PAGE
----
Gov't stimuli and a tough economy made the 2009 tax season unusual

Taxpayers feeling the pinch of the down economy made this tax season atypical of those in recent years, say practitioners.

In addition to taxpayers "harvesting" losses they suffered in the downturn, congressional actions to stimulate the economy added to the usual complexity.

In 2008, Congress created a $7,500 refundable tax credit for first-time homebuyers. Congress increased that credit to a maximum of $8,000 in February 2009.

Adding to this season's complexity was the Economic Stimulus Act of 2008, which resulted in more than 119 million payments totaling more than $96 billion. Most individuals received the stimulus payment in advance of filing their 2008 tax return based on information from their 2007 return, while some individuals who qualified for a larger payment received a Recovery Rebate Credit on their 2008 return.

"There was some confusion among taxpayers," revealed Rochester, N.Y.-based CPA Ellyn A. Schaefer. "Everybody that came in was nervous about their taxes. They wanted to know what was happening with the legislation that was pending in Congress. The general theme was unrest and unease. I've never experienced so much political talk at tax time."

"Some of our clients had a hard time dealing with their losses," explained Kara Cefalo, a tax partner in the Boston-based firm of DiCicco, Gulman & Co. "They were afraid to deal with it, so they came in later than usual."

"Their tax bills went down for the wrong reason," added Joel Rothenberg, also a partner at DiCicco.

Schaefer had two clients that qualified for the increased homebuyer credit. "One of them was aware of the credit, but the other hadn't heard of it," she said. "But a taxpayer who acquired ownership of the residence as part of a divorce was not qualified for the credit because she acquired it from a related party."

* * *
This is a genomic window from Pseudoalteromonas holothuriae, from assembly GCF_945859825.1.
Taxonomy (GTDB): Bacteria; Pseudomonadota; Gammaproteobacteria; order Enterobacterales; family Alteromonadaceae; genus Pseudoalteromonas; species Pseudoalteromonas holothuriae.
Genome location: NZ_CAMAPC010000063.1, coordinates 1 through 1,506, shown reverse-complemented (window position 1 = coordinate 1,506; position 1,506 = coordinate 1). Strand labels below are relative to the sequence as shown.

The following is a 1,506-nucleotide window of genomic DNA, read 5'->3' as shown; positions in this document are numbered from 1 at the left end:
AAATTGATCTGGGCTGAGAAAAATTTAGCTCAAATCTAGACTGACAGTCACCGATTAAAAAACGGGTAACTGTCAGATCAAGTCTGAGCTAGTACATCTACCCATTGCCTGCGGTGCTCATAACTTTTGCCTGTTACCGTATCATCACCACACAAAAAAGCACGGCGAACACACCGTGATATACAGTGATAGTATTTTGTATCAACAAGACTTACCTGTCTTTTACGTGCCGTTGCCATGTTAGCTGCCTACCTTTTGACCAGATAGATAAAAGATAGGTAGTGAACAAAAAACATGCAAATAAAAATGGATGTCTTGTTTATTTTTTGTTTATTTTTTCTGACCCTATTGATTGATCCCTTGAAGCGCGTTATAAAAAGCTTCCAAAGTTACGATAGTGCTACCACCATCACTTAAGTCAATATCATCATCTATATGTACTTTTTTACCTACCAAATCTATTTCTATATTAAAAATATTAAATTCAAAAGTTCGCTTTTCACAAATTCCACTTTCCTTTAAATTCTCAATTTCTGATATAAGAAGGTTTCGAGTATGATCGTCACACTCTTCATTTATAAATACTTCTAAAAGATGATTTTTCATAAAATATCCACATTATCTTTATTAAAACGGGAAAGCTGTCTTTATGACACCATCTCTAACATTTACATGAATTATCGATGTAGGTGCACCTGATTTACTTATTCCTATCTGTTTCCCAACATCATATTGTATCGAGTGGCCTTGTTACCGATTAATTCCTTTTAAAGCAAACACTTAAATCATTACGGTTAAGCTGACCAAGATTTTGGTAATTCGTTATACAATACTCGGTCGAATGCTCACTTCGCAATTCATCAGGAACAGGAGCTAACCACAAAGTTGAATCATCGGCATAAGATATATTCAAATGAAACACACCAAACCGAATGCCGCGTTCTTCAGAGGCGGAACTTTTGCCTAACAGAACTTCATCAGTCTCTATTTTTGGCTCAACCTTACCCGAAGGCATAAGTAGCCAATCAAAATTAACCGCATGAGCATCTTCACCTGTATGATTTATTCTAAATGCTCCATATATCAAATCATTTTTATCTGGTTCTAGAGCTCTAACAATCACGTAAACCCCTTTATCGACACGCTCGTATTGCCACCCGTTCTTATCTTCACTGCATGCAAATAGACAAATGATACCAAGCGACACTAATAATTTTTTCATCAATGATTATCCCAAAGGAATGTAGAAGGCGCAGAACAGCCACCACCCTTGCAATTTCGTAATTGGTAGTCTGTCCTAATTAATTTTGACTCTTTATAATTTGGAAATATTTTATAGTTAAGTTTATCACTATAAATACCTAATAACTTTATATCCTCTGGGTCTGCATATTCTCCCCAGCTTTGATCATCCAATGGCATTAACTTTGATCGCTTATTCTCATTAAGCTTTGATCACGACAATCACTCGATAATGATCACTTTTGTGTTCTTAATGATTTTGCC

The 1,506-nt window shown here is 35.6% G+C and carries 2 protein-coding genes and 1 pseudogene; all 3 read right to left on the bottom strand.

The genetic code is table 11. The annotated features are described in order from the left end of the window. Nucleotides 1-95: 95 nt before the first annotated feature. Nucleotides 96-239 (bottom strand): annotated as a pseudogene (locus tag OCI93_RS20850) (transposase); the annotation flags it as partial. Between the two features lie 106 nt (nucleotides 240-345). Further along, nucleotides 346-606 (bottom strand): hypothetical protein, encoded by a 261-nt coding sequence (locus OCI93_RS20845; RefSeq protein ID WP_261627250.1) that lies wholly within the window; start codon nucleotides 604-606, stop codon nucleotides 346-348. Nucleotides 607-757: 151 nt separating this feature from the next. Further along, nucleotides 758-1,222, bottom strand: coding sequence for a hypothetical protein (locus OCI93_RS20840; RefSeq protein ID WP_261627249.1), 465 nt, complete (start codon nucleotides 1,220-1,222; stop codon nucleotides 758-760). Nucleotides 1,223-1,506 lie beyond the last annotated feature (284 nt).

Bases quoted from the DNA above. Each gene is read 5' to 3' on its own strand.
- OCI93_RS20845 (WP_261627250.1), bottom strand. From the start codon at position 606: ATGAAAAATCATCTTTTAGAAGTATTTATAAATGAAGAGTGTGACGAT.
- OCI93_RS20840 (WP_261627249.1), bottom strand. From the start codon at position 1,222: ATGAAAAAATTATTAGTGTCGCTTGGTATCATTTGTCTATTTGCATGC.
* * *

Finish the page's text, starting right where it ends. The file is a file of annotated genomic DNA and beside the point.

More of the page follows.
Normally, clients take a week off to coincide with their school-age children's spring break, which usually adds to the disorder of tax season, said Schaefer. "However, this year spring break was the week after April 15, so it helped make things flow more smoothly," she said.

RATE HIKES

Jonathan Wittlin, CPA, a senior vice president at Lenox Advisors, said that the economy and proposed changes in the Tax Code impacted tax season in several ways. "There's going to be a tax rate increase. Our top tax bracket is now 35 percent, but it will likely roll back to the pre-Bush rate of 39.6 percent, with an increase in the capital gains rate as well. Because of these likely increases, our conversation with clients about strategy was flipped," he said. "Normally, we talk about taking deductions now and pushing income into a future year. This year we talked with them about trying to pull income into the current year. Any item that would be a deduction for the current year we tried to push off into the future."

Wittlin noted that a number of his clients had deferred compensation, but were thinking of deferring a much smaller portion of it. "This would have sounded irrational two or three years ago, but if you can get a 4.6 percent discount, it's better to pay tax this year, rather than later when rates go up," he said.

"There were a lot more clients with a $3,000 loss on the front of their returns because they offset all of their gains and had the carryforward," said Greg Rosica, a tax partner at Big Four firm Ernst & Young. "Most of our clients don't get their returns done by April 15. We put them on extension until the Schedule K-1s and other information comes in."